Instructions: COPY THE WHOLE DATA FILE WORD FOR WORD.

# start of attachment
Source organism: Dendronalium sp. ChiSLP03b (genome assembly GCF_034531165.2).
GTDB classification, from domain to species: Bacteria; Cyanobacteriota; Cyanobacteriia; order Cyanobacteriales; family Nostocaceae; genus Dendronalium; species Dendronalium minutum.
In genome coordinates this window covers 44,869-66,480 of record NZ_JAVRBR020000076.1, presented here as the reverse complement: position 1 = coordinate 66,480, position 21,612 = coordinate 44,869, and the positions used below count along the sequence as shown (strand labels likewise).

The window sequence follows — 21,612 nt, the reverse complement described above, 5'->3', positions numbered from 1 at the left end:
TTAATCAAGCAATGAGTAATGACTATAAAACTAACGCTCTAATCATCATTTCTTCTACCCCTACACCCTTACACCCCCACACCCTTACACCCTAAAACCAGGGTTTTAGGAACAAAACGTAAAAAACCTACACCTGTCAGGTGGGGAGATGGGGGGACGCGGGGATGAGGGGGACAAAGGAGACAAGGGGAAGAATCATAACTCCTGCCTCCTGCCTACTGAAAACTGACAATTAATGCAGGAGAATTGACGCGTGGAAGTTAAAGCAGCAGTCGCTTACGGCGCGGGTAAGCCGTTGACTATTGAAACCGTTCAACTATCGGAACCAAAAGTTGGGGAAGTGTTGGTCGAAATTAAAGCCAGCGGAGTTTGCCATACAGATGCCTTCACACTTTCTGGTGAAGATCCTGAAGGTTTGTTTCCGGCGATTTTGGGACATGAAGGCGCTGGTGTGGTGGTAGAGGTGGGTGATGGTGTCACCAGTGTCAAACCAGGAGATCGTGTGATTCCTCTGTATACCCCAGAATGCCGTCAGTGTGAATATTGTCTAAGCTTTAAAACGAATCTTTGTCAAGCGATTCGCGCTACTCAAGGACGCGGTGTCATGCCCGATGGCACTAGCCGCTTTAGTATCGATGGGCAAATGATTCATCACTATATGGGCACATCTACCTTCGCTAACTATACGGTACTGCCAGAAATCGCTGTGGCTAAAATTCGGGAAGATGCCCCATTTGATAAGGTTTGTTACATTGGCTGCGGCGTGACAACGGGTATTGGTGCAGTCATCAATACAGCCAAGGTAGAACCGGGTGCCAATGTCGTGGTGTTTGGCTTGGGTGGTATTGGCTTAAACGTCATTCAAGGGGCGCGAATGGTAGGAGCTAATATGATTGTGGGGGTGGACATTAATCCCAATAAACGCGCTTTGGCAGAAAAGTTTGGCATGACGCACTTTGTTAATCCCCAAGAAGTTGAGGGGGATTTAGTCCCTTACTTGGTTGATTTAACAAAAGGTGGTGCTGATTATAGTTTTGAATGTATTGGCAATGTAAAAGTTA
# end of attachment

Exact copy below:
Source organism: Dendronalium sp. ChiSLP03b (genome assembly GCF_034531165.2).
GTDB classification, from domain to species: Bacteria; Cyanobacteriota; Cyanobacteriia; order Cyanobacteriales; family Nostocaceae; genus Dendronalium; species Dendronalium minutum.
In genome coordinates this window covers 44,869-66,480 of record NZ_JAVRBR020000076.1, presented here as the reverse complement: position 1 = coordinate 66,480, position 21,612 = coordinate 44,869, and the positions used below count along the sequence as shown (strand labels likewise).

The window sequence follows — 21,612 nt, the reverse complement described above, 5'->3', positions numbered from 1 at the left end:
TTAATCAAGCAATGAGTAATGACTATAAAACTAACGCTCTAATCATCATTTCTTCTACCCCTACACCCTTACACCCCCACACCCTTACACCCTAAAACCAGGGTTTTAGGAACAAAACGTAAAAAACCTACACCTGTCAGGTGGGGAGATGGGGGGACGCGGGGATGAGGGGGACAAAGGAGACAAGGGGAAGAATCATAACTCCTGCCTCCTGCCTACTGAAAACTGACAATTAATGCAGGAGAATTGACGCGTGGAAGTTAAAGCAGCAGTCGCTTACGGCGCGGGTAAGCCGTTGACTATTGAAACCGTTCAACTATCGGAACCAAAAGTTGGGGAAGTGTTGGTCGAAATTAAAGCCAGCGGAGTTTGCCATACAGATGCCTTCACACTTTCTGGTGAAGATCCTGAAGGTTTGTTTCCGGCGATTTTGGGACATGAAGGCGCTGGTGTGGTGGTAGAGGTGGGTGATGGTGTCACCAGTGTCAAACCAGGAGATCGTGTGATTCCTCTGTATACCCCAGAATGCCGTCAGTGTGAATATTGTCTAAGCTTTAAAACGAATCTTTGTCAAGCGATTCGCGCTACTCAAGGACGCGGTGTCATGCCCGATGGCACTAGCCGCTTTAGTATCGATGGGCAAATGATTCATCACTATATGGGCACATCTACCTTCGCTAACTATACGGTACTGCCAGAAATCGCTGTGGCTAAAATTCGGGAAGATGCCCCATTTGATAAGGTTTGTTACATTGGCTGCGGCGTGACAACGGGTATTGGTGCAGTCATCAATACAGCCAAGGTAGAACCGGGTGCCAATGTCGTGGTGTTTGGCTTGGGTGGTATTGGCTTAAACGTCATTCAAGGGGCGCGAATGGTAGGAGCTAATATGATTGTGGGGGTGGACATTAATCCCAATAAACGCGCTTTGGCAGAAAAGTTTGGCATGACGCACTTTGTTAATCCCCAAGAAGTTGAGGGGGATTTAGTCCCTTACTTGGTTGATTTAACAAAAGGTGGTGCTGATTATAGTTTTGAATGTATTGGCAATGTAAAAGTTA